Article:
Love. Madness. 18th Century Russia. How could you not be obsessed with a novel like that? I was, and so were the rapturous critics, of Debra Dean's The Mirrored World. Dean is also the author of Confessions of a Falling Woman, short stories (2008); and her debut novel, The Madonnas of Leningrad (2006), which has been published in twenty languages. I'm so honored to host Debra here on the blog today. Thank you, Debra!
Following the Path of a Fool
I’m not sure how it is for other writers, but I’ve rarely chosen the story I end up writing. I’ve tried to choose, but the stories that stick are almost always the ones that arrive uninvited and then pitch camp in my consciousness. This is how I came to write The Mirrored World.
In the course of researching my first novel, The Madonnas of Leningrad, I took a wrong turn on the internet and happened upon the fascinating legend of an 18th century Russian saint named Xenia. A member of the minor nobility and married to a singer in the Imperial choir, she suffered a great personal tragedy when she was twenty-six. In response, she began to give away all her personal possessions. Eventually she ended up on the streets in the worst slums of St. Petersburg and became famous for healing and prophecy, what is known in Russia as a holy fool. According to Russian Orthodoxy, these are people who, in order to experience the humility of Christ, choose not only to give away all they own but also to renounce worldly reasoning and to act like fools.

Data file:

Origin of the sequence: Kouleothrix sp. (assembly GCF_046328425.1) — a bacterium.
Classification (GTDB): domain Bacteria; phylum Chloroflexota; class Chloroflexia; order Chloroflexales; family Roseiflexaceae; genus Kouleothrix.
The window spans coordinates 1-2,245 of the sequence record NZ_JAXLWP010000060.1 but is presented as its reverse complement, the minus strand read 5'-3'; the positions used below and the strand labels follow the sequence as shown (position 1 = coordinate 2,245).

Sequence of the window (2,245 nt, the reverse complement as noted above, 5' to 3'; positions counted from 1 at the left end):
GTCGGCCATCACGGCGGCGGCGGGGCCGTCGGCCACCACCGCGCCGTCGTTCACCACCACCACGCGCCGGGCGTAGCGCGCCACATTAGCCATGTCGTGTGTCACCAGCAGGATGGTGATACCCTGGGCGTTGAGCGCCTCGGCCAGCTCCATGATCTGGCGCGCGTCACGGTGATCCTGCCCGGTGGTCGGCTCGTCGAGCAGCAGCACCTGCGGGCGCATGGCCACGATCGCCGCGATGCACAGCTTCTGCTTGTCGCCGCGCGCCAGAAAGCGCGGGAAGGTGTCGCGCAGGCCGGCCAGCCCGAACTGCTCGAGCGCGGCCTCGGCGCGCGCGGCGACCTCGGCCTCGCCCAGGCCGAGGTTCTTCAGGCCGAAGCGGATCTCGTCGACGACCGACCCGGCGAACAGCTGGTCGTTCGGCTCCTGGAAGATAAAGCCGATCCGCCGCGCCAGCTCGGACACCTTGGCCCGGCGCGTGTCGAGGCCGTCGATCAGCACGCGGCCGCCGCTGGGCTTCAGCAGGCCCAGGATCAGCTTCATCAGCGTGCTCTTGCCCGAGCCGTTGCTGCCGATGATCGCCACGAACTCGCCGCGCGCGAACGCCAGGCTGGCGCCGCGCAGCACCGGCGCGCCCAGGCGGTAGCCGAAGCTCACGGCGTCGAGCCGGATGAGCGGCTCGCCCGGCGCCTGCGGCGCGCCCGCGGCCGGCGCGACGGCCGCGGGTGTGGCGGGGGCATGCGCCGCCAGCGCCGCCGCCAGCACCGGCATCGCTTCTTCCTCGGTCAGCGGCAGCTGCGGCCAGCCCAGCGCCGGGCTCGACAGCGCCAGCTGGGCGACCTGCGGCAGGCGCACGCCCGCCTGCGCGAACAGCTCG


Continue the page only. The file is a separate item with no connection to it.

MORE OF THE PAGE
I had no intention of writing another novel set in Russia; I’m not Russian so it took a lot of chutzpah to do it once. But Xenia haunted me. I kept wondering ‘What kind of person does this?’ What causes a wealthy woman to give up all her possessions and become one of the homeless persons that she has served? What turns a person into a saint? Is it devotion? Is it a personality disorder?
As much as I love my stuff, I can imagine giving it up. When we moved to Miami, my husband and I left nearly all of our belongings in a storage locker in Seattle and lived without them for three years. With the exception of my Cuisinart and a few books, I found that I didn’t really miss any of it very much. When we finally bought a house here, we were faced with two equally unappealing alternatives: either have the whole lot shipped to Florida (including boxes of sweaters and down comforters) or fly back to Seattle, sort through the packed-to-the-rafters storage space, and pare down. I toyed with a third option: just stopping payment on the storage unit. What we own owns us, and how freeing it might be to simply let it go. Granted, it was a passing fantasy borne of laziness rather than saintliness, but it was a sacrifice I could envision myself making.
But to give up my powers of reasoning? I am a professor and a writer: my intellect is my stock-in-trade as well as a personal vanity. On the day that I graduated from college, a favorite professor told my parents, “She’s better when she doesn’t think too much.” All these years later, I finally understand the truth of this, but at the time it stung. I have spent all my life trying to do the smart thing or at the very least to avoid looking stupid. This was my shortcoming in my first career as an actor: to be a great actor, you have to risk being publicly foolish. I started thinking about what other gifts might be available if one were to let go of the attachment to logic. And on the other side, I wondered what it must have been like for Xenia’s family to watch someone they loved behave like a mad person.
Once I start thinking this way, I know my course is set. It doesn’t matter what plans I have made for my life, the story is in charge now and for the next few years I will follow it.